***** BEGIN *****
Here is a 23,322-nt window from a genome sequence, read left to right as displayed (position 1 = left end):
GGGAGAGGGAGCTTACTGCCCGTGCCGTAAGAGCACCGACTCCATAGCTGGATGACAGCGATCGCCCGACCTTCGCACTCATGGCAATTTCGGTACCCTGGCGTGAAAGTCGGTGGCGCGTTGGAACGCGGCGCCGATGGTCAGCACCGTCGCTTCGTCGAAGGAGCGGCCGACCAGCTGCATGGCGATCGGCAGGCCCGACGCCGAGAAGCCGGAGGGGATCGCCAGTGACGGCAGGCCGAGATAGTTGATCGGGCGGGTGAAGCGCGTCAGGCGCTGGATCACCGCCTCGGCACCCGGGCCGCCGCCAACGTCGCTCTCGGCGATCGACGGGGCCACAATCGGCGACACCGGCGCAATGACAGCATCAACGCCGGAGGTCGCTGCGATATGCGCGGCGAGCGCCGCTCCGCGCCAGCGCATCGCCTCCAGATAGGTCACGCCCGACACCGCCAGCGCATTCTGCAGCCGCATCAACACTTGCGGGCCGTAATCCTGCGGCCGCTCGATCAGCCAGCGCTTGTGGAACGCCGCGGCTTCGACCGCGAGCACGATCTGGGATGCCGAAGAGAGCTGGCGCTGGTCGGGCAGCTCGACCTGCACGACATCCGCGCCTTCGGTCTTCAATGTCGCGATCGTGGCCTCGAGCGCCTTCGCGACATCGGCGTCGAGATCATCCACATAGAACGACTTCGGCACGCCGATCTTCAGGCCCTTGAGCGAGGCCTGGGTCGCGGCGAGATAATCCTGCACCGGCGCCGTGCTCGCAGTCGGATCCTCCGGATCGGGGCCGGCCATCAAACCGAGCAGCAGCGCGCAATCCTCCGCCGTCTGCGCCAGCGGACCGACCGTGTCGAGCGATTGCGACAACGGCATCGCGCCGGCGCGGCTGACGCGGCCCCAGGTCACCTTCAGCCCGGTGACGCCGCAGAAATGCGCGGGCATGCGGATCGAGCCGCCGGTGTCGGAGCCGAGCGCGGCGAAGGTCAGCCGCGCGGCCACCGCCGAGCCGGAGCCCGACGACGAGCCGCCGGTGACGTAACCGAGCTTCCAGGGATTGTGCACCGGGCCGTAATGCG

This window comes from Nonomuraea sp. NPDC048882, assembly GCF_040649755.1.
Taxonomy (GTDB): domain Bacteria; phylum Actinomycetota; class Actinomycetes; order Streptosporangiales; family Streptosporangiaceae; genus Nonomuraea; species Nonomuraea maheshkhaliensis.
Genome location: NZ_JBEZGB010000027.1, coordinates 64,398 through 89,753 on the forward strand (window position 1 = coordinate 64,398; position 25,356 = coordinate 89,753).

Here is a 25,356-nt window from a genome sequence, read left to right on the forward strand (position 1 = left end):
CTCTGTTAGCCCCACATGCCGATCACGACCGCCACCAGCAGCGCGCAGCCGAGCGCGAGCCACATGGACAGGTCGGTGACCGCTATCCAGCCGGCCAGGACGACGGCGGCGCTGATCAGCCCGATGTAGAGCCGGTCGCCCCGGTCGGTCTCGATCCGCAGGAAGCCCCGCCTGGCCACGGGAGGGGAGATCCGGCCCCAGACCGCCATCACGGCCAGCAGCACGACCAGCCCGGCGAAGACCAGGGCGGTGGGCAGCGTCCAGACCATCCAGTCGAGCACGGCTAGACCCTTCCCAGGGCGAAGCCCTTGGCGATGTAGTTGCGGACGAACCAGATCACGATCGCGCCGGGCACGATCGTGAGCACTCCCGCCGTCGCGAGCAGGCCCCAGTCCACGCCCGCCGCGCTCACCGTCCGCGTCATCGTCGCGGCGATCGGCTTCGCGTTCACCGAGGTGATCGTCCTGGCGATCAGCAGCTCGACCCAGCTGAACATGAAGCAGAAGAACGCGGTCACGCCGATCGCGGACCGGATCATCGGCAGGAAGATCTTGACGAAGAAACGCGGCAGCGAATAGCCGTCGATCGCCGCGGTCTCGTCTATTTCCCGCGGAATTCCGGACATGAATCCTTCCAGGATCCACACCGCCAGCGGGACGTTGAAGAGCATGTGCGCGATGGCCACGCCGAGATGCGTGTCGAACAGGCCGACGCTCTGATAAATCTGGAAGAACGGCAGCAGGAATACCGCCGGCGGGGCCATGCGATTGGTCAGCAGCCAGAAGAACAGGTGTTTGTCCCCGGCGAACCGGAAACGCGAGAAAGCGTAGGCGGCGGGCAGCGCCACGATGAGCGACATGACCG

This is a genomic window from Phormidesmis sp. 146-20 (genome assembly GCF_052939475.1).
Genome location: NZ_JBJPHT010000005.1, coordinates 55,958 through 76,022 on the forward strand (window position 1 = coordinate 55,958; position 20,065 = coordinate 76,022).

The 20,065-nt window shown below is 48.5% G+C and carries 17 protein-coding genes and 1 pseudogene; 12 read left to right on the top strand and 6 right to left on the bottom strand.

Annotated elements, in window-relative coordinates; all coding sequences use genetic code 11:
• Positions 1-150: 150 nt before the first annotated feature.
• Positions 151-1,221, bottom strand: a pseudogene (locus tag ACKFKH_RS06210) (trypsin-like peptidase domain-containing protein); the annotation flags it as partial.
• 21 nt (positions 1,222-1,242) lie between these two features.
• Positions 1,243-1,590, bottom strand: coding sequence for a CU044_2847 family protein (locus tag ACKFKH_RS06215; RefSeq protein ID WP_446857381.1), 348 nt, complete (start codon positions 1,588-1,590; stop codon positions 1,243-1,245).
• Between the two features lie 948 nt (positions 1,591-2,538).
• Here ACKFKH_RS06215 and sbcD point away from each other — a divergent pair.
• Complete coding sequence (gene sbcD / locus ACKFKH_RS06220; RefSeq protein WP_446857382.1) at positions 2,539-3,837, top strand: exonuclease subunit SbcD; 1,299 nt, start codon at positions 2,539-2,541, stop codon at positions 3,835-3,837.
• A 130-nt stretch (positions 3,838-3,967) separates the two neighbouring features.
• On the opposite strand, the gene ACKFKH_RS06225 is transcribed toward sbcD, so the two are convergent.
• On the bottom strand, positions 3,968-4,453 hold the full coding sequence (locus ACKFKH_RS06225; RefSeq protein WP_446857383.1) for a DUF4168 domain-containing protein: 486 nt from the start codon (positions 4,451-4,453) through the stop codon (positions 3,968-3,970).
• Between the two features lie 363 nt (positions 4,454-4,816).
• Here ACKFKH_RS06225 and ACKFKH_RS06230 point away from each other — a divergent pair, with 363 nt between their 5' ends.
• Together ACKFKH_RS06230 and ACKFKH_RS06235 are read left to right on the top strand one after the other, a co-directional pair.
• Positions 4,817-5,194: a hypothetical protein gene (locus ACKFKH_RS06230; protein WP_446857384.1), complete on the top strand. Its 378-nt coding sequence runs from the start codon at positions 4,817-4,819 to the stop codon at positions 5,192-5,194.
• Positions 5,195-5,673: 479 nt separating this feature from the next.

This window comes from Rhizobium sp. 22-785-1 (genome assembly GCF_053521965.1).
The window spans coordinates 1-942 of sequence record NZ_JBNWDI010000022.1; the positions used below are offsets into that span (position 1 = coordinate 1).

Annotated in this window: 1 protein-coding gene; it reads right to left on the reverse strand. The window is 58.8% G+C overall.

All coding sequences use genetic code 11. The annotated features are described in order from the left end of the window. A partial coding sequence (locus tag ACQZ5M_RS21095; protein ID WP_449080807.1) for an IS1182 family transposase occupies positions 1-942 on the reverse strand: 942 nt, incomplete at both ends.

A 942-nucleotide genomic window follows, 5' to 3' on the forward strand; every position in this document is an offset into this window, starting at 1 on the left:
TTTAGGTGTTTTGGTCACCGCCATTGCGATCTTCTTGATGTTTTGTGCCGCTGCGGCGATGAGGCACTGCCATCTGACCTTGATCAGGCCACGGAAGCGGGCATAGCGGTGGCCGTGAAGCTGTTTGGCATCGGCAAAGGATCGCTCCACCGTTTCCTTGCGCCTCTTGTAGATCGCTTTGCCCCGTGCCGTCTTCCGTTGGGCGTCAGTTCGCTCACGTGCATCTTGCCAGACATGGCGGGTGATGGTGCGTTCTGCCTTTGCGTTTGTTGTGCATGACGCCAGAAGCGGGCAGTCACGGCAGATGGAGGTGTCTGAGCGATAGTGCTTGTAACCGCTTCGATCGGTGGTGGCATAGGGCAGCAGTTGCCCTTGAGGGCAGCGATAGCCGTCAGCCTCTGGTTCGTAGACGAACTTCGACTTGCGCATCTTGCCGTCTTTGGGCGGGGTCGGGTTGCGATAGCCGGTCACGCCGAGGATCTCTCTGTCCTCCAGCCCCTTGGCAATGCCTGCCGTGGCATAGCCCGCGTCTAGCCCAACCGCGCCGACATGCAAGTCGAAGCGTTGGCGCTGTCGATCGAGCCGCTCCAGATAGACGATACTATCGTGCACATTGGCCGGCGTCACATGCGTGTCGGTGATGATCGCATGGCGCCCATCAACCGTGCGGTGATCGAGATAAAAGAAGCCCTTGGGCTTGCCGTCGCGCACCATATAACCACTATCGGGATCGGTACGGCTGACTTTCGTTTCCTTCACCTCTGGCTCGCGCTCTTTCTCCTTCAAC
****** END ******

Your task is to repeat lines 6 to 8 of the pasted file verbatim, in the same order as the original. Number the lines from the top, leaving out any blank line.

Here is a 25,356-nt window from a genome sequence, read left to right on the forward strand (position 1 = left end):
CTCTGTTAGCCCCACATGCCGATCACGACCGCCACCAGCAGCGCGCAGCCGAGCGCGAGCCACATGGACAGGTCGGTGACCGCTATCCAGCCGGCCAGGACGACGGCGGCGCTGATCAGCCCGATGTAGAGCCGGTCGCCCCGGTCGGTCTCGATCCGCAGGAAGCCCCGCCTGGCCACGGGAGGGGAGATCCGGCCCCAGACCGCCATCACGGCCAGCAGCACGACCAGCCCGGCGAAGACCAGGGCGGTGGGCAGCGTCCAGACCATCCAGTCGAGCACGGCTAGACCCTTCCCAGGGCGAAGCCCTTGGCGATGTAGTTGCGGACGAACCAGATCACGATCGCGCCGGGCACGATCGTGAGCACTCCCGCCGTCGCGAGCAGGCCCCAGTCCACGCCCGCCGCGCTCACCGTCCGCGTCATCGTCGCGGCGATCGGCTTCGCGTTCACCGAGGTGATCGTCCTGGCGATCAGCAGCTCGACCCAGCTGAACATGAAGCAGAAGAACGCGGTCACGCCGATCGCGGACCGGATCATCGGCAGGAAGATCTTGACGAAGAAACGCGGCAGCGAATAGCCGTCGATCGCCGCGGTCTCGTCTATTTCCCGCGGAATTCCGGACATGAATCCTTCCAGGATCCACACCGCCAGCGGGACGTTGAAGAGCATGTGCGCGATGGCCACGCCGAGATGCGTGTCGAACAGGCCGACGCTCTGATAAATCTGGAAGAACGGCAGCAGGAATACCGCCGGCGGGGCCATGCGATTGGTCAGCAGCCAGAAGAACAGGTGTTTGTCCCCGGCGAACCGGAAACGCGAGAAAGCGTAGGCGGCGGGCAGCGCCACGATGAGCGACATGACCG

This is a genomic window from Phormidesmis sp. 146-20 (genome assembly GCF_052939475.1).